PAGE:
About six months after my friend, Deland, died in 1999, his widow and her family came to our farm, homeless and hungry. Angie is a proud lady and offered to repay our help. I told her that anything we shared with her was a gift. So began a journey that continues today.
Deland and I first met in a therapy group. We had been diagnosed with posttraumatic stress disorder (PTSD), a result of combat in Vietnam. Too often, PTSD sufferers go through life battling depression, reliving traumas, and feeling they are victims. There is another way for some.
Posttraumatic growth is a relatively new concept. UNC Charlotte, Dept of Psychology, describes it this way, “It [posttraumatic growth] is positive change experienced as a result of the struggle with a major life crisis or a traumatic event.” When Angie and her family arrived at our farm 17 years ago, she unwittingly became an instrument of healing for me.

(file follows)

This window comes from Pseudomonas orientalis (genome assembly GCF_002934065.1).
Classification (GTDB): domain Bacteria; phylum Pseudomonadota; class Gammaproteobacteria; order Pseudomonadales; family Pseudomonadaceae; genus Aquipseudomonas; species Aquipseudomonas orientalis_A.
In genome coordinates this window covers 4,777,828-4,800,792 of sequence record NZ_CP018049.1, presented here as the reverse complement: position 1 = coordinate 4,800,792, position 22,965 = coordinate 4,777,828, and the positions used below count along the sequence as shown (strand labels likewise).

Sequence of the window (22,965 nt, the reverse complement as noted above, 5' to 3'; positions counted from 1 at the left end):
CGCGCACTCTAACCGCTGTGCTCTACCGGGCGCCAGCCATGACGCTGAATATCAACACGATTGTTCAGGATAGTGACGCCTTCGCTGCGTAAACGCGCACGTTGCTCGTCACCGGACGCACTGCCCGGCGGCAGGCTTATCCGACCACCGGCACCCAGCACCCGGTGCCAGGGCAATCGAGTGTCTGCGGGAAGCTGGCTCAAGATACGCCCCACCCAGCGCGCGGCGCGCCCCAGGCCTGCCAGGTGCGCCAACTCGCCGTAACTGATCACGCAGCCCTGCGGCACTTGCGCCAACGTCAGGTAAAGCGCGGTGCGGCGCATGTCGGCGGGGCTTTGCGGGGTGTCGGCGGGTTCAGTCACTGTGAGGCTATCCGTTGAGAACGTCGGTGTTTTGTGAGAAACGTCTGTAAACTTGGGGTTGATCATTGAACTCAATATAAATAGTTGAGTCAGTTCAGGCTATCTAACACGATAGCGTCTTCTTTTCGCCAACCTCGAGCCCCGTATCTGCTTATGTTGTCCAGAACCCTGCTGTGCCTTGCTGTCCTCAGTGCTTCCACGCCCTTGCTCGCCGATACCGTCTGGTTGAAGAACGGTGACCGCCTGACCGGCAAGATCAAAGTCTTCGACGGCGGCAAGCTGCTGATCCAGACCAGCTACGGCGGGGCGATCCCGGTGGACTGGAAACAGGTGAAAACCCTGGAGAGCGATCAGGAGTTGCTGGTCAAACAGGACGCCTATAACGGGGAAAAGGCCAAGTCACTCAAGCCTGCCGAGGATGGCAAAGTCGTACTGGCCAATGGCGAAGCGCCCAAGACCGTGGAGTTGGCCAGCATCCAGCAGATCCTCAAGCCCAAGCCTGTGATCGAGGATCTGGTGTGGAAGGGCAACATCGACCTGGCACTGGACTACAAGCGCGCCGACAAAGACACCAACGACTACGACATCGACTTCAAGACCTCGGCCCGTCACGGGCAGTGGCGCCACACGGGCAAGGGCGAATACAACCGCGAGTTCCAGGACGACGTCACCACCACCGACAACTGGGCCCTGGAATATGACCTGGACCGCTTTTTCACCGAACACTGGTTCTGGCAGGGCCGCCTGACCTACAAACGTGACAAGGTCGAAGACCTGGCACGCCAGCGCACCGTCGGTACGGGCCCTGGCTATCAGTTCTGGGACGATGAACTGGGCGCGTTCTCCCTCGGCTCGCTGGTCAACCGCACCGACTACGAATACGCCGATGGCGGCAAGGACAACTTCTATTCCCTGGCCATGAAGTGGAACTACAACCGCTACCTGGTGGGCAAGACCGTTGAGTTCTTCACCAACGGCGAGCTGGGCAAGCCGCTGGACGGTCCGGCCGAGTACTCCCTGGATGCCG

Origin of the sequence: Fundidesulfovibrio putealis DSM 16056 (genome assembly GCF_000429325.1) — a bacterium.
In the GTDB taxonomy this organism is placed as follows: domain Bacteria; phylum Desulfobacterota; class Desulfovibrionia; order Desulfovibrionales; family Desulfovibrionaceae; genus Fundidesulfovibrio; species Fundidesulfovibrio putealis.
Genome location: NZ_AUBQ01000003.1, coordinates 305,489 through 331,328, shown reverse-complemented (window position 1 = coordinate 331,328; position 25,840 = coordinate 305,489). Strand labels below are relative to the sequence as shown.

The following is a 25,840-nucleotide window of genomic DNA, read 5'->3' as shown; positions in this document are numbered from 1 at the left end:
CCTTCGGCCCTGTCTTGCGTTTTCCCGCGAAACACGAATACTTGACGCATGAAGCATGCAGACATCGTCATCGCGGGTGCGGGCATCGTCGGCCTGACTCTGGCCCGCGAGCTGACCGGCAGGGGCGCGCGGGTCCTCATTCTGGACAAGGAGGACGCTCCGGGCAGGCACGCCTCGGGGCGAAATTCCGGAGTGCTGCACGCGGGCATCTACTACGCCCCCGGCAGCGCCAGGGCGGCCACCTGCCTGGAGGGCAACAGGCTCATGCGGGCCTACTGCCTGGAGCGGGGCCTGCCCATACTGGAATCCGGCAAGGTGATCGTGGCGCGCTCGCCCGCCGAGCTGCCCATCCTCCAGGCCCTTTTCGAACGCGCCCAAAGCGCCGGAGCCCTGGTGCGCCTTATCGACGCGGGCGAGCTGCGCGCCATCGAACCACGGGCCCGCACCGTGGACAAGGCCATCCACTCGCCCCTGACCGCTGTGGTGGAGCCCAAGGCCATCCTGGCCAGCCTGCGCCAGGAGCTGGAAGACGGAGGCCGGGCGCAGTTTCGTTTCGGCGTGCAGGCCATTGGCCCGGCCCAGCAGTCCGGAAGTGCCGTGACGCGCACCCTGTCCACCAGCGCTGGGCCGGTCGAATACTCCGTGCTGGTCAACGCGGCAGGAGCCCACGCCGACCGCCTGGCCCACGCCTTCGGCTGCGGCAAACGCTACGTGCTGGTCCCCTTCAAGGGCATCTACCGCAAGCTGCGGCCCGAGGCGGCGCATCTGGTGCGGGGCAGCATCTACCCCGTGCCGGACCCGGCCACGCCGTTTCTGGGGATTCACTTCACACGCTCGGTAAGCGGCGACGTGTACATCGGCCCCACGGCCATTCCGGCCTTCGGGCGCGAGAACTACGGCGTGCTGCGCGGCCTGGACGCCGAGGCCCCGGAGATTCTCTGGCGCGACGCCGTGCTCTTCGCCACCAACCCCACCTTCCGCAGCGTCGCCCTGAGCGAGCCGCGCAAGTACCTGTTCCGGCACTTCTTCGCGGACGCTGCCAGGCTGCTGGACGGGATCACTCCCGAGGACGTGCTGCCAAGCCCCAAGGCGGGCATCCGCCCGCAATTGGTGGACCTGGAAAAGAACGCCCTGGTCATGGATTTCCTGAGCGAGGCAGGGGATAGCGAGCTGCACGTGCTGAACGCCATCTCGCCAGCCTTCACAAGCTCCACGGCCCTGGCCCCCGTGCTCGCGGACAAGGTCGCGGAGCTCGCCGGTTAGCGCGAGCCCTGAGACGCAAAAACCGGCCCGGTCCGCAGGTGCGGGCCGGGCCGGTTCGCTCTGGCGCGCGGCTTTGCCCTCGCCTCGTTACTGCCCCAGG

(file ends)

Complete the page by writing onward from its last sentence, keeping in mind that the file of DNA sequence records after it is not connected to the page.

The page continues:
Today, when I do readings and talks about my Vietnam memoir, Muddy Jungle Rivers, I discuss PTSD and how my journey with Angie and her family has been rewarding.
I am deeply honored to have Laura Schroff include Angie’s story, “Six cups of Coffee” in Angels on Earth.
Miigwech [thank you], Angie and Laura.